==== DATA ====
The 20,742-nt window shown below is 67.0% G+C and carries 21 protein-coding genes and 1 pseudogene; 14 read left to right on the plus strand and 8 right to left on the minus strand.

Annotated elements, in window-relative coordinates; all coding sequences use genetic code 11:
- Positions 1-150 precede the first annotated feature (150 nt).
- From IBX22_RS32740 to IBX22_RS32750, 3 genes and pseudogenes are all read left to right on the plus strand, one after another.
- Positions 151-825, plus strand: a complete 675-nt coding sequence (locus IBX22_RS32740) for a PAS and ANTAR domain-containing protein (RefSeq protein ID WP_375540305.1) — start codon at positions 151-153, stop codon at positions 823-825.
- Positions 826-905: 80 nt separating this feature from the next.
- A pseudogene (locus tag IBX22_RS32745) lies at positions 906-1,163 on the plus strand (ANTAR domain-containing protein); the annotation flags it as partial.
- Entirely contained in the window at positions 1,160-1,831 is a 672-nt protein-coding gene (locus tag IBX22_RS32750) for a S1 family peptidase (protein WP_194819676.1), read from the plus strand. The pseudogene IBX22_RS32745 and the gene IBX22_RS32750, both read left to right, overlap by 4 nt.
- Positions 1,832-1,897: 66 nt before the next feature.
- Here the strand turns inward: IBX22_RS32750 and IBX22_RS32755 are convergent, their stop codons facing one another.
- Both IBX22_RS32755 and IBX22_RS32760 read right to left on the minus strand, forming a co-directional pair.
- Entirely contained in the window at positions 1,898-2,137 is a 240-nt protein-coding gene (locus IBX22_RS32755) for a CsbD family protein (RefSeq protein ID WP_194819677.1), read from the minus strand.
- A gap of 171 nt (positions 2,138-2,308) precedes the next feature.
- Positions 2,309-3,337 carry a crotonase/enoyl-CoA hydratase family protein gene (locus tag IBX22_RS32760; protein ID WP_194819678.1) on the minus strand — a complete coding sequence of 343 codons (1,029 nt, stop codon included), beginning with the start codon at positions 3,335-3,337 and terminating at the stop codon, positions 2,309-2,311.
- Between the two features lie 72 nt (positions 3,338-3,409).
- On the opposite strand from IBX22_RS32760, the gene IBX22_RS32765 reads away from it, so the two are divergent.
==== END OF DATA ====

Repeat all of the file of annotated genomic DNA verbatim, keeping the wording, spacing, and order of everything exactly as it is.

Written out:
The 20,742-nt window shown below is 67.0% G+C and carries 21 protein-coding genes and 1 pseudogene; 14 read left to right on the plus strand and 8 right to left on the minus strand.

Annotated elements, in window-relative coordinates; all coding sequences use genetic code 11:
- Positions 1-150 precede the first annotated feature (150 nt).
- From IBX22_RS32740 to IBX22_RS32750, 3 genes and pseudogenes are all read left to right on the plus strand, one after another.
- Positions 151-825, plus strand: a complete 675-nt coding sequence (locus IBX22_RS32740) for a PAS and ANTAR domain-containing protein (RefSeq protein ID WP_375540305.1) — start codon at positions 151-153, stop codon at positions 823-825.
- Positions 826-905: 80 nt separating this feature from the next.
- A pseudogene (locus tag IBX22_RS32745) lies at positions 906-1,163 on the plus strand (ANTAR domain-containing protein); the annotation flags it as partial.
- Entirely contained in the window at positions 1,160-1,831 is a 672-nt protein-coding gene (locus tag IBX22_RS32750) for a S1 family peptidase (protein WP_194819676.1), read from the plus strand. The pseudogene IBX22_RS32745 and the gene IBX22_RS32750, both read left to right, overlap by 4 nt.
- Positions 1,832-1,897: 66 nt before the next feature.
- Here the strand turns inward: IBX22_RS32750 and IBX22_RS32755 are convergent, their stop codons facing one another.
- Both IBX22_RS32755 and IBX22_RS32760 read right to left on the minus strand, forming a co-directional pair.
- Entirely contained in the window at positions 1,898-2,137 is a 240-nt protein-coding gene (locus IBX22_RS32755) for a CsbD family protein (RefSeq protein ID WP_194819677.1), read from the minus strand.
- A gap of 171 nt (positions 2,138-2,308) precedes the next feature.
- Positions 2,309-3,337 carry a crotonase/enoyl-CoA hydratase family protein gene (locus tag IBX22_RS32760; protein ID WP_194819678.1) on the minus strand — a complete coding sequence of 343 codons (1,029 nt, stop codon included), beginning with the start codon at positions 3,335-3,337 and terminating at the stop codon, positions 2,309-2,311.
- Between the two features lie 72 nt (positions 3,338-3,409).
- On the opposite strand from IBX22_RS32760, the gene IBX22_RS32765 reads away from it, so the two are divergent.